Consulting firm allows Buttigieg to release names of clients
The McKinsey & Co. consulting firm said Monday that it will allow Pete Buttigieg to identify the clients he served more than a decade ago while the Democratic presidential contender also pledged to open his fundraising events to the news media and provide the names of key fundraising organizers.
The moves reflect the growing pressure Buttigieg is under as his campaign gains traction in early voting states, particularly Iowa, less than two months before the Democratic contest begins. He’s working to avoid losing his momentum as rivals, especially Sen. Elizabeth Warren of Massachusetts, step up their criticism of him for not being forthright about how he raises money and the type of corporate work he undertook more than a decade ago.
The 37-year-old mayor of South Bend, Indiana, is one of the party’s most successful fundraisers this year — collecting more than $50 million so far in 2019 — in part by tapping the resources of big donors. That’s set him apart from Warren and Sen. Bernie Sanders, who have pleased the party’s progressive base by rejecting traditional fundraising techniques and instead relying largely on small dollar donations.
Buttigieg has resisted opening his fundraisers, but that position became untenable as his campaign moved into the top tier. On Monday, Buttigieg campaign manager Mike Schmuhl said, “From the start, Pete has said it is important for every candidate to be open and honest, and his actions have reflected that commitment.”
Former Vice President Joe Biden is the only other current Democrat candidate who regularly opens his fundraisers to a pool of reporters. Warren only does fundraisers for the Democratic Party and says she’ll only do those if they are open to the media. Sanders holds what his campaign calls “grassroots” fundraisers that are meant to prioritize even small donors and have generally been open to the press or livestreamed.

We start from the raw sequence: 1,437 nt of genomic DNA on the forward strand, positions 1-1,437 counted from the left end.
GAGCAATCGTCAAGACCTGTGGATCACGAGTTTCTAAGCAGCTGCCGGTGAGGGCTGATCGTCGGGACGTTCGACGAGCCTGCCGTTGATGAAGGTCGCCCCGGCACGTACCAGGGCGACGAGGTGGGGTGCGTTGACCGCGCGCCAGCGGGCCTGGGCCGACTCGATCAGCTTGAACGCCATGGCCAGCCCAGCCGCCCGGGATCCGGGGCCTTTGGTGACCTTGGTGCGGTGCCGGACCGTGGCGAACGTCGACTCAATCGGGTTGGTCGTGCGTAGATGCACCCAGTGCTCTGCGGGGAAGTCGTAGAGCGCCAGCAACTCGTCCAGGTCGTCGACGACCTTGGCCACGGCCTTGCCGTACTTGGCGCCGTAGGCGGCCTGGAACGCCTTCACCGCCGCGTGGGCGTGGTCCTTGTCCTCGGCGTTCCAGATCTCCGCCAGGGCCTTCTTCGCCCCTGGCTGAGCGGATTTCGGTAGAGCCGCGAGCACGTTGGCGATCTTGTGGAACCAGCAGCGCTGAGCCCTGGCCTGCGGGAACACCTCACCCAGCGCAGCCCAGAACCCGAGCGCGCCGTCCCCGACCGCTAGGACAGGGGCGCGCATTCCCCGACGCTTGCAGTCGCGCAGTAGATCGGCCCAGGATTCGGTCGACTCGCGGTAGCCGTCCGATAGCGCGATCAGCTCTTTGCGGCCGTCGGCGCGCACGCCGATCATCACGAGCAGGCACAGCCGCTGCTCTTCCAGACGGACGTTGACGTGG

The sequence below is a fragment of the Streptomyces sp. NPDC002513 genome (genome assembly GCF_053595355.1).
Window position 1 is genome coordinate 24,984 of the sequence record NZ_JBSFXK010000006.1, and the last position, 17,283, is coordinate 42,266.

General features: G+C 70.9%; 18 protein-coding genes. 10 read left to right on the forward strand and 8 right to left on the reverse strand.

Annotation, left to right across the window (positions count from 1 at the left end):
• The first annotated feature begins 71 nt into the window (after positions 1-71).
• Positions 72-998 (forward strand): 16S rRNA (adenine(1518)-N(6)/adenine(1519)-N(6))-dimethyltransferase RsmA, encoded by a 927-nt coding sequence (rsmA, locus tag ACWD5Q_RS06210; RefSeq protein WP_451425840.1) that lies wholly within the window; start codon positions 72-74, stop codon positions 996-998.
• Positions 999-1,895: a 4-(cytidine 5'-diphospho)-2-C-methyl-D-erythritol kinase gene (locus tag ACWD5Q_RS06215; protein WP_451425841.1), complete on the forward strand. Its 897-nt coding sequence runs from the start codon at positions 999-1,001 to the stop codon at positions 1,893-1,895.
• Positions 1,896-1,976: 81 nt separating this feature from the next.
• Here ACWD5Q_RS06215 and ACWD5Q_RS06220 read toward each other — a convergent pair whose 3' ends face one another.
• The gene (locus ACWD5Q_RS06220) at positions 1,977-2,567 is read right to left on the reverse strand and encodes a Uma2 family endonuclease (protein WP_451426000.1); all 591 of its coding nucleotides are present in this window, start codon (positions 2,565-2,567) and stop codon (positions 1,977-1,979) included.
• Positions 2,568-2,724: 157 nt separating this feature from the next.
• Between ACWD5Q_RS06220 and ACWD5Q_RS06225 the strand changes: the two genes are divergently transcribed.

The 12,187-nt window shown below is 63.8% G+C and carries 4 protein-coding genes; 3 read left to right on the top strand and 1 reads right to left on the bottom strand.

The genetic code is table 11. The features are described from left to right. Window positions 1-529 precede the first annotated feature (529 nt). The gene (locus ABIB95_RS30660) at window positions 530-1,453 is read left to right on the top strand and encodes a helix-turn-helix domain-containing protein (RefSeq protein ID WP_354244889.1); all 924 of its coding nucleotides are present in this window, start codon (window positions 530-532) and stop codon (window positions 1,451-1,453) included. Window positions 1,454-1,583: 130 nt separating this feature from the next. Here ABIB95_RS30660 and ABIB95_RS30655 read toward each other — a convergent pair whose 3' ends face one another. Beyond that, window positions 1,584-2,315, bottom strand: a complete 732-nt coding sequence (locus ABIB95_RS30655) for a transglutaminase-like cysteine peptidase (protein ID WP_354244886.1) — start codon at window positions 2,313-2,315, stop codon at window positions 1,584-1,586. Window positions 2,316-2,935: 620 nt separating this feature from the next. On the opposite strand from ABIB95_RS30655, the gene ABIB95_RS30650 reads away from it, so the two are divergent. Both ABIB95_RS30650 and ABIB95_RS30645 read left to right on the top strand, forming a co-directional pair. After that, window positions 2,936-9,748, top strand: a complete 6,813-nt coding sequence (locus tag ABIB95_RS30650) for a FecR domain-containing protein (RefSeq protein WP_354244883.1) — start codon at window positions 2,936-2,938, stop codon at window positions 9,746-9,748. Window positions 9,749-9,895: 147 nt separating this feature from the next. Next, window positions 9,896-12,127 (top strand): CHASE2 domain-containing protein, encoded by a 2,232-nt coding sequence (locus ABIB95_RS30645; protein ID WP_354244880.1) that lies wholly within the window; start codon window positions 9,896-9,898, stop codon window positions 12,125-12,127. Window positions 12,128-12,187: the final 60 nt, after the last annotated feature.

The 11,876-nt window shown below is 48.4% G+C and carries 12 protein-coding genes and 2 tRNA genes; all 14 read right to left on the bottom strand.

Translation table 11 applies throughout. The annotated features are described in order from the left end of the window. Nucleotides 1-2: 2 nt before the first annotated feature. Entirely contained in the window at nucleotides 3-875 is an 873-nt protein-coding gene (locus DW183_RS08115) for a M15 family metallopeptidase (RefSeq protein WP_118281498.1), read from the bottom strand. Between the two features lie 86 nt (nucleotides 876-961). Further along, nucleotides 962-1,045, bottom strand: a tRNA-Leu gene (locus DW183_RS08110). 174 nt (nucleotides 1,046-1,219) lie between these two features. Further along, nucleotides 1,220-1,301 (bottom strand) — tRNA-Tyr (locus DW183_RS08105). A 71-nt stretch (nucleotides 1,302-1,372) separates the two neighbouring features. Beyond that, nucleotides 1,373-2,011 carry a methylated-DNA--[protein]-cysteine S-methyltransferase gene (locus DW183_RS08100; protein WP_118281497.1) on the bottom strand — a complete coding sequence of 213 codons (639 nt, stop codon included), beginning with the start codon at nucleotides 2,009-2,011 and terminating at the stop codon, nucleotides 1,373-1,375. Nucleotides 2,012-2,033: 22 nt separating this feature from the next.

Buttigieg’s decision to open the fundraiser is the latest round in an escalating battle between him and Warren. He has portrayed her as someone who might be too extreme to win against President Donald Trump next year. He’s also called on her to release additional years of tax returns to shed light on corporate clients she represented.
Warren, in turn, hit Buttigieg’s fundraising practices and called on him to release a full client list from McKinsey. She also released new data late Sunday that said she was paid nearly $2 million for legal work stretching back three decades.
Warren said Monday night: “I’m glad to see the mayor take these steps. I believe that in 2020, the Democrat who can have the best chance to beat Donald Trump is one who makes the case for rooting out corruption.”
Buttigieg has yet to name specific companies he worked for during his tenure at the consulting firm. But he released a summary on Friday of the work he did at McKinsey that amounted to the most detailed look at his work to date.
McKinsey’s statement on Monday said Buttigieg “may disclose the identity of the clients he served while at McKinsey from 2007 to 2010,” with the proviso he not “disclose confidential, proprietary of classified information obtained during the course of that work, or violate any security clearance.”
Buttigieg traveled to Iraq and Afghanistan for McKinsey so security issues could limit what he can reveal about that work. He has said his work for the firm largely involved working in small groups on monthslong assignments and completing studies for clients.
“The bulk of my work on these teams consisted of doing mathematical analysis, conducting research, and preparing presentations,” Buttigieg wrote. “I never worked on a project inconsistent with my values, and if asked to do so, I would have left the firm rather than participate.”
Associated Press writer Hunter Woodall in Manchester, N.H., contributed to this report.